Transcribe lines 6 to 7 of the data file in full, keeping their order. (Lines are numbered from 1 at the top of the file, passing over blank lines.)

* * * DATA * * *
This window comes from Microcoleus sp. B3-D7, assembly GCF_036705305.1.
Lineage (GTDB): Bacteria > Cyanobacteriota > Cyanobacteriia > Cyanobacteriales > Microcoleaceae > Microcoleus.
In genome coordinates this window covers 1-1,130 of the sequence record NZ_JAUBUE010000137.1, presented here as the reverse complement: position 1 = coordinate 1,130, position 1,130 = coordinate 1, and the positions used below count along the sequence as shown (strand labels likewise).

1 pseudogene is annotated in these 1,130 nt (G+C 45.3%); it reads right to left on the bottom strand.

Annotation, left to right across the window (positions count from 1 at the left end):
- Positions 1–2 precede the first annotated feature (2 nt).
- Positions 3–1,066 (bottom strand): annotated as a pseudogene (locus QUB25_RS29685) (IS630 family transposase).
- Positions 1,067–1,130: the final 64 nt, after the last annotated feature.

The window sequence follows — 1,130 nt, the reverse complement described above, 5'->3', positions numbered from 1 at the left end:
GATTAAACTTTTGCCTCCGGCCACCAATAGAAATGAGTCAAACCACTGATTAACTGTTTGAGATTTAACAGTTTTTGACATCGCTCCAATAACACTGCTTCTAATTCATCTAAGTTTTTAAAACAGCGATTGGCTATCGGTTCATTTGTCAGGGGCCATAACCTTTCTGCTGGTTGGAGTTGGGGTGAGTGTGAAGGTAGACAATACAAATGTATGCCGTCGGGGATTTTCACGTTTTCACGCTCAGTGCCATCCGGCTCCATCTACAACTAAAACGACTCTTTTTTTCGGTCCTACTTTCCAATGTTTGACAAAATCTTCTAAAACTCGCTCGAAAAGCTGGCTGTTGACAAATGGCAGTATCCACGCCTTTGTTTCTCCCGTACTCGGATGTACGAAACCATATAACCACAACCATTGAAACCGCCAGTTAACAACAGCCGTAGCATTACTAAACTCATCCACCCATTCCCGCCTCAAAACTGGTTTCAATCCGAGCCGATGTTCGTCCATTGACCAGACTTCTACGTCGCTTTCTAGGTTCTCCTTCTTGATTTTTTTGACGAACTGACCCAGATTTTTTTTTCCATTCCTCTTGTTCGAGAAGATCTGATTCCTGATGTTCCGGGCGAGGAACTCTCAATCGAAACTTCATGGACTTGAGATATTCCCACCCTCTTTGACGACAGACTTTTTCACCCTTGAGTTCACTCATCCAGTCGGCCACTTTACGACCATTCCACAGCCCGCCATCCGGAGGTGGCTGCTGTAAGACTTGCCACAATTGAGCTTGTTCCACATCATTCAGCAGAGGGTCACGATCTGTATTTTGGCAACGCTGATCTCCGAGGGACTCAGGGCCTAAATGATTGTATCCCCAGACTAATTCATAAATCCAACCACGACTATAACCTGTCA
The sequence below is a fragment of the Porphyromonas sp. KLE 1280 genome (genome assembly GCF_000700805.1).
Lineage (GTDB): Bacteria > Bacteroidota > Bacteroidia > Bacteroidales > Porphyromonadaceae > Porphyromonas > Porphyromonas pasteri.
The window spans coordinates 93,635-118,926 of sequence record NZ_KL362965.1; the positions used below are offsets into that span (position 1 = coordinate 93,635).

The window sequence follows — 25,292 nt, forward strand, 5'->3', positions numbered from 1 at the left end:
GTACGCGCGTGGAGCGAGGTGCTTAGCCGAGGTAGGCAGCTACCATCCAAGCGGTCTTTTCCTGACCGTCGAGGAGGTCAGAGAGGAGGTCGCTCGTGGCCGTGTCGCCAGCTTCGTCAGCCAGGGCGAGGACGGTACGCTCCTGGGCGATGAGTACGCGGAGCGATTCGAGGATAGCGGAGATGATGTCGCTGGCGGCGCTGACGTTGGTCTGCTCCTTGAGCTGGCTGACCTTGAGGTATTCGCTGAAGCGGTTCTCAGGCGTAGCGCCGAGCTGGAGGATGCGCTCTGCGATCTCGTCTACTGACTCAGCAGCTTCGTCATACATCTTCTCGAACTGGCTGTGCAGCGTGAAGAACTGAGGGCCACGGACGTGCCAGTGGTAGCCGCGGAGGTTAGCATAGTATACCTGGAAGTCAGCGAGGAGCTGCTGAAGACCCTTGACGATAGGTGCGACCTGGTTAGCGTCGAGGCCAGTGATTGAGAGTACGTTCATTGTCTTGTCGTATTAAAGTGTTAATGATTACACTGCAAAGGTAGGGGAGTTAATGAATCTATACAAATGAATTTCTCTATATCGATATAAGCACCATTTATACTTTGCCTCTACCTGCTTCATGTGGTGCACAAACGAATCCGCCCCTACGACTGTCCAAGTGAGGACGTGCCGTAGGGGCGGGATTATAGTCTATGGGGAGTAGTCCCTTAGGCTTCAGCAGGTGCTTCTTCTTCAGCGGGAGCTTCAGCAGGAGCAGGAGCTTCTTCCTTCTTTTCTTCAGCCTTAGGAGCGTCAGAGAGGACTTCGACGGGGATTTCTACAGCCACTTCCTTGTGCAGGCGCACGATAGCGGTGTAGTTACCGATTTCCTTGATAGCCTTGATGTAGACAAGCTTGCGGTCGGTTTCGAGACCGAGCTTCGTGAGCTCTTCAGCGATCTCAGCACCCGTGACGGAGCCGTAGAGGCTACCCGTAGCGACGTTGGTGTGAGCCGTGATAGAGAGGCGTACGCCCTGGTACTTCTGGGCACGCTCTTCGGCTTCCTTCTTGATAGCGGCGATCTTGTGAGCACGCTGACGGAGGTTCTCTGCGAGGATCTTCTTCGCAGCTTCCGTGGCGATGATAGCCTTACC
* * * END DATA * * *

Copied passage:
- Positions 1–2 precede the first annotated feature (2 nt).
- Positions 3–1,066 (bottom strand): annotated as a pseudogene (locus QUB25_RS29685) (IS630 family transposase).